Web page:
Memories and pictures by older residents
Here are a few pictures of Bullbridge and Sawmills as it used to be, before the Bullbridge Aqueduct of the Cromford canal was demolished (1968) for instance. We have quite a few photographs, and copies of a very few paintings, already - but please email or speak to Gill, David or Freda if you have old photographs or an old painting or drawing. We also want your memories of what it has been like to live in the Bullbridge and Sawmills area. We want to collect all sorts of memories and pictures. In time, we will be able to put some booklets together which we hope will be of interest to everyone.
Click on the pictures to read the captions.
The Bullbridge lime kilns from Smith's Rough on Bullbridge hill
This photo must have been taken before 1939 because the brick houses opposite the Stevenson's site have yet to be built. The Canal Inn is in the foreground on the left hand side. The canal bridge on Bullbridge Hill is in the centre foreground. The Cromford canal itself is full of water and stretches around to the right, towards Bullbridge aqueduct, just out of sight.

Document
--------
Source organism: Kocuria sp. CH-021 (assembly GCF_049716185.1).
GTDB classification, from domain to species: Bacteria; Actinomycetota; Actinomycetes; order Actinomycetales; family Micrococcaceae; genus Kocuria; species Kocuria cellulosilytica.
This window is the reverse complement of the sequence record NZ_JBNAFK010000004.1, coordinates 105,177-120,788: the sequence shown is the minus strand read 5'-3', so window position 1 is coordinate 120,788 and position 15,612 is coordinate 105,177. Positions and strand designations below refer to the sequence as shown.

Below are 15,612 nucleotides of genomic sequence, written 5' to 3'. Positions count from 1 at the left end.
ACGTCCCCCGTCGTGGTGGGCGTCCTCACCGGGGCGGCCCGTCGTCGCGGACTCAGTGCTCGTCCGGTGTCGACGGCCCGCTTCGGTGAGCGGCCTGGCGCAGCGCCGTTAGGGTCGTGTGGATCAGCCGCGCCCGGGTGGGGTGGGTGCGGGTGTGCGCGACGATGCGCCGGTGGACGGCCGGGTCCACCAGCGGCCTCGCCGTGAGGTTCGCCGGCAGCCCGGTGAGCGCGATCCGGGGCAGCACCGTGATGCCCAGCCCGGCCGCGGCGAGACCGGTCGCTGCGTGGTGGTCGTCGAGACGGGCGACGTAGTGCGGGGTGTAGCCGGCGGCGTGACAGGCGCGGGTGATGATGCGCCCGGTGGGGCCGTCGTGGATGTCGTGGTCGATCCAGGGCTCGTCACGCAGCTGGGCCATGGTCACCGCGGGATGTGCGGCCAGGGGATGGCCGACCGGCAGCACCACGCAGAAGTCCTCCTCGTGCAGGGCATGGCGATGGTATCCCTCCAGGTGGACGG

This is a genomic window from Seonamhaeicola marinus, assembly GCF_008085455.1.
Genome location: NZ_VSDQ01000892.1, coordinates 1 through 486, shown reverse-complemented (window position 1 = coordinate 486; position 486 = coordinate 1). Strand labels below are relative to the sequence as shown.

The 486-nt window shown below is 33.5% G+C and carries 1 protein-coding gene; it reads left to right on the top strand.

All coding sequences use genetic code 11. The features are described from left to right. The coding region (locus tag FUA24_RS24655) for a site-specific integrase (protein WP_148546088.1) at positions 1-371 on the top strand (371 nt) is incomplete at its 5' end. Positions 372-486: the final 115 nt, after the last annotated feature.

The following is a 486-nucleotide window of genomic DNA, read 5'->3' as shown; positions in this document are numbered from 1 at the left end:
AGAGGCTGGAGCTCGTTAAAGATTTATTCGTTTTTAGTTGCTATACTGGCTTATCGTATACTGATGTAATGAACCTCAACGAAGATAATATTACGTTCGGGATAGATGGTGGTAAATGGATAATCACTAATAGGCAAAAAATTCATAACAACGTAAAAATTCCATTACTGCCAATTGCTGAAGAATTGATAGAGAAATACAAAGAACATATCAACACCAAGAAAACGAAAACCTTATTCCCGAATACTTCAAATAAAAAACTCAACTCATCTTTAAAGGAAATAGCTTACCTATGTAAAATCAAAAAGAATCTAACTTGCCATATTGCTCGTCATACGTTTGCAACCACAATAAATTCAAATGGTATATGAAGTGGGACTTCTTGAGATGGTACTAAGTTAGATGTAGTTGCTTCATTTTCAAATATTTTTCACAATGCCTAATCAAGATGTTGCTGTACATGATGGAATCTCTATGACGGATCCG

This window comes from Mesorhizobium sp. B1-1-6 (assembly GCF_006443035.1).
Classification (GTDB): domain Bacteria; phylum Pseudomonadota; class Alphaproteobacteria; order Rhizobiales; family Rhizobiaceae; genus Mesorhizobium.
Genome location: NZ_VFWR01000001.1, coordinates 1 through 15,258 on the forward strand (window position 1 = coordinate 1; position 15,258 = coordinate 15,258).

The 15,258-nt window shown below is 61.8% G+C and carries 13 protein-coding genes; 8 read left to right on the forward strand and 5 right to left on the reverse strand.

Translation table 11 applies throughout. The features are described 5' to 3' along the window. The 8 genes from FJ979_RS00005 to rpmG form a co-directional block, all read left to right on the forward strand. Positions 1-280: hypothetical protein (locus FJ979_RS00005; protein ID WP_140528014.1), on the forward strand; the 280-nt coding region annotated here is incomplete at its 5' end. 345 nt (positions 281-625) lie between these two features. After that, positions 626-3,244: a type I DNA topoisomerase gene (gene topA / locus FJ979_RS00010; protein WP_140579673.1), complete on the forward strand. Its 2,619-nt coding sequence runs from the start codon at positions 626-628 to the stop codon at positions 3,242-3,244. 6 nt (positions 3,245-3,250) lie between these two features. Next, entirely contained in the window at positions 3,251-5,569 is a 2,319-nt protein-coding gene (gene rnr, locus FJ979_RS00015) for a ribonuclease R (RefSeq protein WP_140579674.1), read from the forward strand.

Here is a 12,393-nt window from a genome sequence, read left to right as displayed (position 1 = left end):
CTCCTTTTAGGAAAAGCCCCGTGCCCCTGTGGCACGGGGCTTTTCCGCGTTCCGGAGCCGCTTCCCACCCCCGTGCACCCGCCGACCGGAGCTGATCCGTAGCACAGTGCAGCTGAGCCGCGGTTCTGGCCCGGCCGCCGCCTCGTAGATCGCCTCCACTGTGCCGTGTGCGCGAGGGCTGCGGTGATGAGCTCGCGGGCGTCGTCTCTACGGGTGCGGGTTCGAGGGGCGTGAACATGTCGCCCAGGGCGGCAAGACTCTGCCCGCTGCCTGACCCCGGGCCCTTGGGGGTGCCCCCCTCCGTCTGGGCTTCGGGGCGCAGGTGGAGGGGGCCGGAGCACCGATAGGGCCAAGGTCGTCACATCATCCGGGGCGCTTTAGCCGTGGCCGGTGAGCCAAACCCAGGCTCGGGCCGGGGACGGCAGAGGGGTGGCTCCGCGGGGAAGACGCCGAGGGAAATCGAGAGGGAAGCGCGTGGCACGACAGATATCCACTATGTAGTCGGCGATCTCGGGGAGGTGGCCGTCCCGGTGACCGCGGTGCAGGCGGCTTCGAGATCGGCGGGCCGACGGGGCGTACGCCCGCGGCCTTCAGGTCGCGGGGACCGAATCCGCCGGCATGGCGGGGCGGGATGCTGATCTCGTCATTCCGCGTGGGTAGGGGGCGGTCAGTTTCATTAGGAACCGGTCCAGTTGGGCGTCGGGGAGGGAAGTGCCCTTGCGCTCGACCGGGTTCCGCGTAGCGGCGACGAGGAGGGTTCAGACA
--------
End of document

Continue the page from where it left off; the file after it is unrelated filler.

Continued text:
You can also see one of the two gas holders on Gas Lane (now Drovers Way) on the right of the photo. There are several cottages clustering around the canal bridge, many of which are now demolished, sadly. The lower part of the gable wall of one of them can still be found in the towpath wall beside what is now the duck pond, on the edge of Stevenson's old car park.
Sawmills and Bullbridge from Smith's Rough
This view is looking more to the right (SE) of the above view. Both views are from the same photograph. The canal bridge on Bullbridge Hill is in the left foreground; the Lord Nelson is the white building with the double-pitched roof in the right foreground. The second gas holder can just be seen behind the gas manager's house (now called Hamilton House). The Bullbridge aqueduct is clearly seen striding high over the River Amber as well as the main railway line. Sawmills hamlet is in the middle distance, clustered round the bend in the Ripley road.
Note long-gone farming practices - the horse grazing in the field, now part of the Stevenson's site, and the haystacks. Bullbridge was very much a farming hamlet before the arrival of the Cromford canal in 1792.